Chances are, you have a vitamin or mineral deficiency.
Whether you’re a professional athlete, business executive, or stay-at-home parent; whether you’re a regular at fast food restaurants, take a daily multivitamin, or are on a raw diet, you are unique and have different nutritional needs than your neighbors, colleagues, teammates, and family members.
Even the healthiest eaters and most active athletes can have these deficiencies due their unique biochemical makeup and the sheer amount of nutrients burned during exercise.
Studies have shown that over 90% of Americans have insufficient levels of at least one vitamin, mineral, or micronutrient, with Vitamin D, Vitamin E, Magnesium, and Vitamin A among the most common deficiencies. No one age group, gender, race, or class of “healthy eaters” is immune. Even if you go to the doctor regularly, you and your doctor might not be aware of these deficiencies because the tests most doctors run look in the wrong places.
For athletes, what nutrient deficiency translates into is the body not being able to operate at peak performance, reduced strength or endurance, or slower recovery time. For the rest of the population, it often translates into slower metabolism, lower energy, headaches, and general fatigue (regardless of how many cups of coffee you have throughout the day!)
What’s more, many blood tests don’t tell you the whole story (and can, in fact, be extraordinarily misleading!)
Serum levels (what’s tested in a standard blood screen) are not always a good representation of the vitamins, minerals, and nutrients available within your cells. And this is the important value to look at. That’s because within your cells are where energy is produced.
There are many steps in the cellular energy production process, and vitamins, minerals, and micronutrients are critical to this process being carried out properly. With insufficient levels of these nutrients, the body doesn’t have the resources it needs to do everything it should do, when and where it needs to do them efficiently, which can lead to anything from headaches to hormonal imbalances, birth defects, or heart problems.
As an example, my serum blood tests have always come back absolutely perfect, smack dab in the middle of each of the ranges, right where they’re supposed to be. But I was getting terrible headaches, and was tired all the time even when getting plenty of sleep. It turned out, when you look at the Magnesium within my cells, that I was extremely deficient (worse than 99% of the population) in Magnesium, which my blood test results didn’t even hint at (my serum levels of Magnesium were perfect).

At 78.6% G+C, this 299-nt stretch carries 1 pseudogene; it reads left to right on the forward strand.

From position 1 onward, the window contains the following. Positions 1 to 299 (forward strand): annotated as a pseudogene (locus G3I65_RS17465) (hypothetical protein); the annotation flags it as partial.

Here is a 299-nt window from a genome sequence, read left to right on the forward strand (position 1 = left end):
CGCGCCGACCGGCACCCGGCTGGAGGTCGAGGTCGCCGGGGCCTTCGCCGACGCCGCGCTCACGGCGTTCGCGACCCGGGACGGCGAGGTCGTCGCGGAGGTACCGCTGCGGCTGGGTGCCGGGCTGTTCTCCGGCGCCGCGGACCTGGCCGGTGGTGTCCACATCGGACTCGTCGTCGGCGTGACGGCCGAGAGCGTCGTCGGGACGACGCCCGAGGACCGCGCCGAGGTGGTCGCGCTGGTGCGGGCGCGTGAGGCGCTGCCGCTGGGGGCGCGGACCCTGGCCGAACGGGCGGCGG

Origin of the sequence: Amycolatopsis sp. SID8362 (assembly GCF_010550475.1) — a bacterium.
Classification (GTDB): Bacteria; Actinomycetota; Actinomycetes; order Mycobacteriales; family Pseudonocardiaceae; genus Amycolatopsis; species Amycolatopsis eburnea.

For any deficiencies that exist, they can be addressed by adding nutrient-rich snacks or through supplementation. Everyone is unique, and unfortunately, a single multivitamin is insufficient to get all the nutrients our bodies need because of the variability in our genetics, lifestyles, and diets. Where deficiencies exist, supplementation can work, but keep in mind, bodies don’t absorb nutrients as well from supplements as they do from food.
Food contains lower concentrations of vitamins and minerals than supplements, but if you’re like most people, your body has gotten used to your “normal” behavior and diet, and changing too much too fast can lead to negative effects. Like anything else, moderation is the key. Changes need to be made slowly. Too much change to fast, and shift in vitamins and minerals can actually hurt and make you feel worse rather than better.
Nuts, seeds, potatoes, tomatoes, and green leafy veggies are some of the best “bang for your buck” food sources of vitamins and minerals if you want to experiment “blind” and see if eating them (in moderation!) helps.
If nothing else seems to be working, or if you find yourself getting headaches, are frequently tired for no apparent reason, or are interested in improving your athletic performance by better understanding your body’s unique nutritional needs and deficiencies, you can ask your doctor to order a cell segmentation test to test for micronutrient levels within your cells. If for some reason he or she refuses, or if you want additional information about your body’s unique biochemical make-up, there are equivalent screens that can be ordered online (at MY LIFE COVERED for example) from reputable labs.
Whatever you choose to do, remember, every single one of us is unique, and what works for one person won’t necessarily work for another. The best thing you can do is listen to your body.